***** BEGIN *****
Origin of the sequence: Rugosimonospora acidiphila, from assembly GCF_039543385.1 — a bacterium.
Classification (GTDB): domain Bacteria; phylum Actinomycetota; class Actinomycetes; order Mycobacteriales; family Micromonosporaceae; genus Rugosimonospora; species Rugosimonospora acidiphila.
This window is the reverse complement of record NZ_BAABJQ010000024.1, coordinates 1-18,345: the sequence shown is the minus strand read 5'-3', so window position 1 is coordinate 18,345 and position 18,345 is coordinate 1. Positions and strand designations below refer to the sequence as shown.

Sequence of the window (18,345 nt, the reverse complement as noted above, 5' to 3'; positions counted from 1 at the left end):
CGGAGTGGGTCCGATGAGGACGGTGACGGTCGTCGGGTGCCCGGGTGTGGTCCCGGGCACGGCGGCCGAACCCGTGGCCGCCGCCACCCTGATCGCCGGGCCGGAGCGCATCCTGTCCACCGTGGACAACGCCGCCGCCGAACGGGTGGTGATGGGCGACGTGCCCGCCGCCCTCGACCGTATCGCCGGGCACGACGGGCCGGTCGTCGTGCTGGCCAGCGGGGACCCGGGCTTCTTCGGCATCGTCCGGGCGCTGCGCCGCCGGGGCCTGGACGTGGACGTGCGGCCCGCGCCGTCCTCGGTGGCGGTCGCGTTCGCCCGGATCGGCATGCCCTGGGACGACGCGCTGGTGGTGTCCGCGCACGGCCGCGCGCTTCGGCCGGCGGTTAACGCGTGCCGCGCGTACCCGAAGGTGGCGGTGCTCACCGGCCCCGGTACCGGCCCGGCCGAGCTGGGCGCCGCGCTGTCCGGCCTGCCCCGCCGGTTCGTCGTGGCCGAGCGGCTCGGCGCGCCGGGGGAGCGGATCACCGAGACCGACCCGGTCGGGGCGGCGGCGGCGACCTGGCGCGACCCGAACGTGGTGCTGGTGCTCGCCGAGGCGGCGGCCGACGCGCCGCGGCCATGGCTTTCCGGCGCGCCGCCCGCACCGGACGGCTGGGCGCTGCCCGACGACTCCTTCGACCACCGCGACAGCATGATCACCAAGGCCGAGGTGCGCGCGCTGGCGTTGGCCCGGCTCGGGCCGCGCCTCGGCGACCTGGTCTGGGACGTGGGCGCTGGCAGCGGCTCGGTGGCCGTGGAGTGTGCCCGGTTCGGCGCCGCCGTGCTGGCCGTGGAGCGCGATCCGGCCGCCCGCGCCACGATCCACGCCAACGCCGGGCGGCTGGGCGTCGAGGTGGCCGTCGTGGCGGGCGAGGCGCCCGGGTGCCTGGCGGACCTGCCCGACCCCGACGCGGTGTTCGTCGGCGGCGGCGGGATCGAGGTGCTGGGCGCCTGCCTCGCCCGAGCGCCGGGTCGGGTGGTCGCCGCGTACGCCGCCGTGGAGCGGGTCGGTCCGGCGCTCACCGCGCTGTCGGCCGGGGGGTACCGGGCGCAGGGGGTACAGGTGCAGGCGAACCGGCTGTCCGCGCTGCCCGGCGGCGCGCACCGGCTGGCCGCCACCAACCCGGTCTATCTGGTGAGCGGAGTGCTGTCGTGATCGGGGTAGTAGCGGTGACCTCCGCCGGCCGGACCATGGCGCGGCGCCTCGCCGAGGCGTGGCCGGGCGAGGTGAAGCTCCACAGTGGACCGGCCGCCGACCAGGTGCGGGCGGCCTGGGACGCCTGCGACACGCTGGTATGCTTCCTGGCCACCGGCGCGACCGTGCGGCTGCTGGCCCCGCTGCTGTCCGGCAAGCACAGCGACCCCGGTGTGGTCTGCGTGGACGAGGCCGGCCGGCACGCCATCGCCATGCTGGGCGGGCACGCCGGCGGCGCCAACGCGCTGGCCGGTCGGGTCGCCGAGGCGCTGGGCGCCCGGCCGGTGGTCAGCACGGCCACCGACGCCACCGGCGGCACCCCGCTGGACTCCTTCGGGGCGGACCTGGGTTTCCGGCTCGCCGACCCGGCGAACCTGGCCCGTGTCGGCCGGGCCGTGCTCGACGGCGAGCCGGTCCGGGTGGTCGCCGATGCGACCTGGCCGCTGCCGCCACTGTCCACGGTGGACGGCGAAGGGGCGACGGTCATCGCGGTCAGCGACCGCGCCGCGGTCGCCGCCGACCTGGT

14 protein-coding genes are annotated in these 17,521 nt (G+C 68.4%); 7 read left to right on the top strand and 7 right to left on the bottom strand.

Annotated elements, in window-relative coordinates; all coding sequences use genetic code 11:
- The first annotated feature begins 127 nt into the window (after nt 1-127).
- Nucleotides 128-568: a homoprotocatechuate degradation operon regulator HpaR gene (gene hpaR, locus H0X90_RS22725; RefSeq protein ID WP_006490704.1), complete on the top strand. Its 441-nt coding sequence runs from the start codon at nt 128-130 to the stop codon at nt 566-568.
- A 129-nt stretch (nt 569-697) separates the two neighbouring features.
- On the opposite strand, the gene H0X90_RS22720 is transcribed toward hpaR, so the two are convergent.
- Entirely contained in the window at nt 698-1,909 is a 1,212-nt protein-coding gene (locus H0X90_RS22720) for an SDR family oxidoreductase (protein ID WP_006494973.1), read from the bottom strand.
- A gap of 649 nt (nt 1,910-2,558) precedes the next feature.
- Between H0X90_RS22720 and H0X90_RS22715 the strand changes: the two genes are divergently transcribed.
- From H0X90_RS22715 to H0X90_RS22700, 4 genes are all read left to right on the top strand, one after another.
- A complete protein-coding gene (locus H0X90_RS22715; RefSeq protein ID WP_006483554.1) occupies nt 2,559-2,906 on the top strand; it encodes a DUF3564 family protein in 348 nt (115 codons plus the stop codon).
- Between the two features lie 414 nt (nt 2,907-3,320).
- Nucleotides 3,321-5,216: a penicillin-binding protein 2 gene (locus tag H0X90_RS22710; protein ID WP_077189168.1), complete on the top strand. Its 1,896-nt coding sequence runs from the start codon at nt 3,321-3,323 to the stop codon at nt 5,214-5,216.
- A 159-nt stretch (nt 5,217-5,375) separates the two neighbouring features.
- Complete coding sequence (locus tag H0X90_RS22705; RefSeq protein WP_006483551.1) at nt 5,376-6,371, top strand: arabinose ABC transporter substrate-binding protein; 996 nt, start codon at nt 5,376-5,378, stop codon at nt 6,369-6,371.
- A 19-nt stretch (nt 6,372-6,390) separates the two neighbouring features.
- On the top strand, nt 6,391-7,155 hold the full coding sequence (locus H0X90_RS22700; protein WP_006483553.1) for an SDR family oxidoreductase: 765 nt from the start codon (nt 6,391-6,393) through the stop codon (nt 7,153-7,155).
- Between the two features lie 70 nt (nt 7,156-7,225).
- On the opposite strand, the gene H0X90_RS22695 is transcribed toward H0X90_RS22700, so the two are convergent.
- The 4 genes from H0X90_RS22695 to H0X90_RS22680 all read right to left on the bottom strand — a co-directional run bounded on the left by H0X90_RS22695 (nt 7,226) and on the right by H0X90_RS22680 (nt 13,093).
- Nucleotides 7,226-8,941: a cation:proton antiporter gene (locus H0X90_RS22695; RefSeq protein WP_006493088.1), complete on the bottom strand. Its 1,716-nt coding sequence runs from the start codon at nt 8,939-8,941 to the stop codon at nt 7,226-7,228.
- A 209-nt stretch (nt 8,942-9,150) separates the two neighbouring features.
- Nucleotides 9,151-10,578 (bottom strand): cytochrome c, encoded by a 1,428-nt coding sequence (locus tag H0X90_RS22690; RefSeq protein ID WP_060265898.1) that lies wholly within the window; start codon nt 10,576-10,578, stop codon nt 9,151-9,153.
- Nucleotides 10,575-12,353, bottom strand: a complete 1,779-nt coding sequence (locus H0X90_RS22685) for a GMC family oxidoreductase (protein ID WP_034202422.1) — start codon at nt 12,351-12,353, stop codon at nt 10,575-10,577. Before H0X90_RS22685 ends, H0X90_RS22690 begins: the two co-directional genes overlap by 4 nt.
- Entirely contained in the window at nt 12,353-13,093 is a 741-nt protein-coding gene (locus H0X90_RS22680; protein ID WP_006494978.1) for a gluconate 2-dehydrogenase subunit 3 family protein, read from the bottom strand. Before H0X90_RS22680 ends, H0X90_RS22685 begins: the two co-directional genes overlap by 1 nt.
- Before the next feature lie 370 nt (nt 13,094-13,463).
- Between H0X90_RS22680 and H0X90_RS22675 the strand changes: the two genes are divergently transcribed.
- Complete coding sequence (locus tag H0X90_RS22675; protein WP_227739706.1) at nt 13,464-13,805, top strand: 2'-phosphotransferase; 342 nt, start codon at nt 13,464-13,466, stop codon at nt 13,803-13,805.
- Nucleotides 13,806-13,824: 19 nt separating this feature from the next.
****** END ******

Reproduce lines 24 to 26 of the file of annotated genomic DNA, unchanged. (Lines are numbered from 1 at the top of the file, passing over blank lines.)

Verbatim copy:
- On the opposite strand, the gene H0X90_RS22695 is transcribed toward H0X90_RS22700, so the two are convergent.
- The 4 genes from H0X90_RS22695 to H0X90_RS22680 all read right to left on the bottom strand — a co-directional run bounded on the left by H0X90_RS22695 (nt 7,226) and on the right by H0X90_RS22680 (nt 13,093).
- Nucleotides 7,226-8,941: a cation:proton antiporter gene (locus H0X90_RS22695; RefSeq protein WP_006493088.1), complete on the bottom strand. Its 1,716-nt coding sequence runs from the start codon at nt 8,939-8,941 to the stop codon at nt 7,226-7,228.